(CNSNews.com) – Merriam-Webster, the leading publisher of dictionaries in the United States, added over 2,000 new words and phrases to their unabridged dictionary last week, including the terms "cisgender," "genderqueer," and the gender neutral title "Mx."
The Merriam-Webster definition of cisgender is “of, relating to, or being a person whose gender identity corresponds with the sex the person had or was identified as having at birth.”
Genderqueer is defined as “of, relating to, or being a person whose gender identity cannot be categorized as solely male or female.”
“The gender-neutral Mx. is used as a title for those who do not identify as being of a particular gender, or for people who simply don't want to be identified by gender,” according to Merriam-Webster.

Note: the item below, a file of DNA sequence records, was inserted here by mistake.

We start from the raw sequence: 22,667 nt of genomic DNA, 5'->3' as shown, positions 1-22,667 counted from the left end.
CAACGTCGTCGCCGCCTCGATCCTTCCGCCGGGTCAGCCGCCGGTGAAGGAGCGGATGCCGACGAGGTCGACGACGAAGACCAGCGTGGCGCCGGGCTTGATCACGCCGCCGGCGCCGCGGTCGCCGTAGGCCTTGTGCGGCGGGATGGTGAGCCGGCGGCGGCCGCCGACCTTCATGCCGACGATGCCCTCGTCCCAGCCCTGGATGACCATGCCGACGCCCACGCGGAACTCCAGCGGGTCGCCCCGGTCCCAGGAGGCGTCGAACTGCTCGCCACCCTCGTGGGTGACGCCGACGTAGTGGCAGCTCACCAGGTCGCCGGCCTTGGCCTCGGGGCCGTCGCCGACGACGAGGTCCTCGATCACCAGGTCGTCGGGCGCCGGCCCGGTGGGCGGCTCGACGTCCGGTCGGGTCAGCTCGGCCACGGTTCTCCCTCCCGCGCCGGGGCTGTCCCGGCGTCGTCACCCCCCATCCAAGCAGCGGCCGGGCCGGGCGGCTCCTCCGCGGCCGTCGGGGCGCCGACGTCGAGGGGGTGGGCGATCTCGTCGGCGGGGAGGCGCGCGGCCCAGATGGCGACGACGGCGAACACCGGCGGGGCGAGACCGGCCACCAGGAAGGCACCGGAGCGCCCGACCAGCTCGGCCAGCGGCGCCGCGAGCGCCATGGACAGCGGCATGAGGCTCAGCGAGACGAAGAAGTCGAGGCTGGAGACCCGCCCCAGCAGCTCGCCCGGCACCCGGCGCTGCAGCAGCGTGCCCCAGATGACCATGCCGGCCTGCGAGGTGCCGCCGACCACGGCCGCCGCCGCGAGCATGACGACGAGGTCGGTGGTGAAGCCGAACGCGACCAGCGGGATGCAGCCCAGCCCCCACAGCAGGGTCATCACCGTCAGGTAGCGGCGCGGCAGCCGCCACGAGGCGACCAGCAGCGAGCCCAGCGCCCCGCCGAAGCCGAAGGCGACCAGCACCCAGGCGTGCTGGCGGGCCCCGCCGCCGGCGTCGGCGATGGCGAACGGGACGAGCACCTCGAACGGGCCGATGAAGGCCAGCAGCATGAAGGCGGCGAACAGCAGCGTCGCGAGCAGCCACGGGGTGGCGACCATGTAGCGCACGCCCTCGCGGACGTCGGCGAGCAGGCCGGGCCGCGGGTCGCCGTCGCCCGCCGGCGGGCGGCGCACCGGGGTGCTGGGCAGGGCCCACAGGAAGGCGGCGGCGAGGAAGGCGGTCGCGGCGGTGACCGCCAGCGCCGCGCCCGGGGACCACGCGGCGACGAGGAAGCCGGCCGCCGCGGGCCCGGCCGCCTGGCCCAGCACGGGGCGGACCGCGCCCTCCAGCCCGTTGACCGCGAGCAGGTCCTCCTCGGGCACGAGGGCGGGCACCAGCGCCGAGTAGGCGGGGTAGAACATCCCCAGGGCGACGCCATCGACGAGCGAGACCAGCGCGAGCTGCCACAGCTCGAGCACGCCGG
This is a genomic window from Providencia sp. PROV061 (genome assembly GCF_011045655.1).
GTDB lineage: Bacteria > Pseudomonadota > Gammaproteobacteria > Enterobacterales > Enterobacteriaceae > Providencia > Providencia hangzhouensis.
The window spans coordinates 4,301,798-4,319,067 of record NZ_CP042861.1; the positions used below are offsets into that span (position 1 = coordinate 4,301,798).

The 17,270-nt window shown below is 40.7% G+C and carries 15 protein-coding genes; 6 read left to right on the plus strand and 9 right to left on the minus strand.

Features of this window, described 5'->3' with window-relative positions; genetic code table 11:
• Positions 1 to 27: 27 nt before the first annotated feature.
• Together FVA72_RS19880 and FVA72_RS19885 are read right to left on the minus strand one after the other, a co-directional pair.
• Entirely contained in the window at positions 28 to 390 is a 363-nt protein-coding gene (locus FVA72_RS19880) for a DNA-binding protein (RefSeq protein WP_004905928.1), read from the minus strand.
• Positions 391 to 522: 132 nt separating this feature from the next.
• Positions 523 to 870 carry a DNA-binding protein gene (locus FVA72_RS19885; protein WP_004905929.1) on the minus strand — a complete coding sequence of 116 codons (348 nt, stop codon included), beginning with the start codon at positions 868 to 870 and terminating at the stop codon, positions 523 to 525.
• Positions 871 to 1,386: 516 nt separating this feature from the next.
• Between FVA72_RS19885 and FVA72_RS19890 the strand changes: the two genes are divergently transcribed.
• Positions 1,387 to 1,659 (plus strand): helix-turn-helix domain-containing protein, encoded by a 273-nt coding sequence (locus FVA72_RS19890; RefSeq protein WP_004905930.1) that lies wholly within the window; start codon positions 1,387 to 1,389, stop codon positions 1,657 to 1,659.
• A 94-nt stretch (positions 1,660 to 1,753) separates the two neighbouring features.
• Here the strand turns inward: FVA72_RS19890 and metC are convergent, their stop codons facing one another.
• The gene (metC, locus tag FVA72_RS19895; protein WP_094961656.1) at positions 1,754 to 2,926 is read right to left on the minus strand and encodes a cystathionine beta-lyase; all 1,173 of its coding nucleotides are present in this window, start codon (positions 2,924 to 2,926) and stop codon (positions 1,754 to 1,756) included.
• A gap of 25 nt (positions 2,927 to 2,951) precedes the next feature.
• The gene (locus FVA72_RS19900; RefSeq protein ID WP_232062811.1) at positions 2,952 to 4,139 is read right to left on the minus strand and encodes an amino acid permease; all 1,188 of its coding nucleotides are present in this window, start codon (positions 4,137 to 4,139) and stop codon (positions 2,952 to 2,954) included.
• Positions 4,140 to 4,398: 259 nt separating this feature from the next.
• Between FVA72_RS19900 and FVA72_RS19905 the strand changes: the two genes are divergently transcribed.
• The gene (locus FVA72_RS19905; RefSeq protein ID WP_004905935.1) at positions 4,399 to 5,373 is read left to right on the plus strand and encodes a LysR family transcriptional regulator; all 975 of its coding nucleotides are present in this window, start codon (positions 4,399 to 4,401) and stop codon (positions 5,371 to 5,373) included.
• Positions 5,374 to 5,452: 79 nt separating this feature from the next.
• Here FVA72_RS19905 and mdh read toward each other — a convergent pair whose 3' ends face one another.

The Oxford English Dictionary also added the term “cisgender” last summer.
The addition was praised by the LGBT-activist group Human Rights Campaign, which noted “Merriam-Webster’s status as a linguistic authority lends legitimacy to these terms. The move helps broaden public understanding of the increasing diversity of words that people within the LGBTQ community use to describe their identities.”
However Merriam-Webster’s editor at large, Peter Sokolowski, told The Atlantic that “the dictionary is not a political document.”
“We’re not defining what a person is,” he explained. “We’re defining what the label used to refer to that person is. We’re describing the word and how it’s used in the language.”
“That’s the gold standard of lexicography: If a word is likely to be encountered by an adult, it’s time for that word to go into the dictionary,” Sokolowski said.
“The fact that it is in the dictionary makes a kind of indisputable fact that they are a kind of cultural reality,” he added, “the fact that these words have been coming up recently is because they’re politically possible.”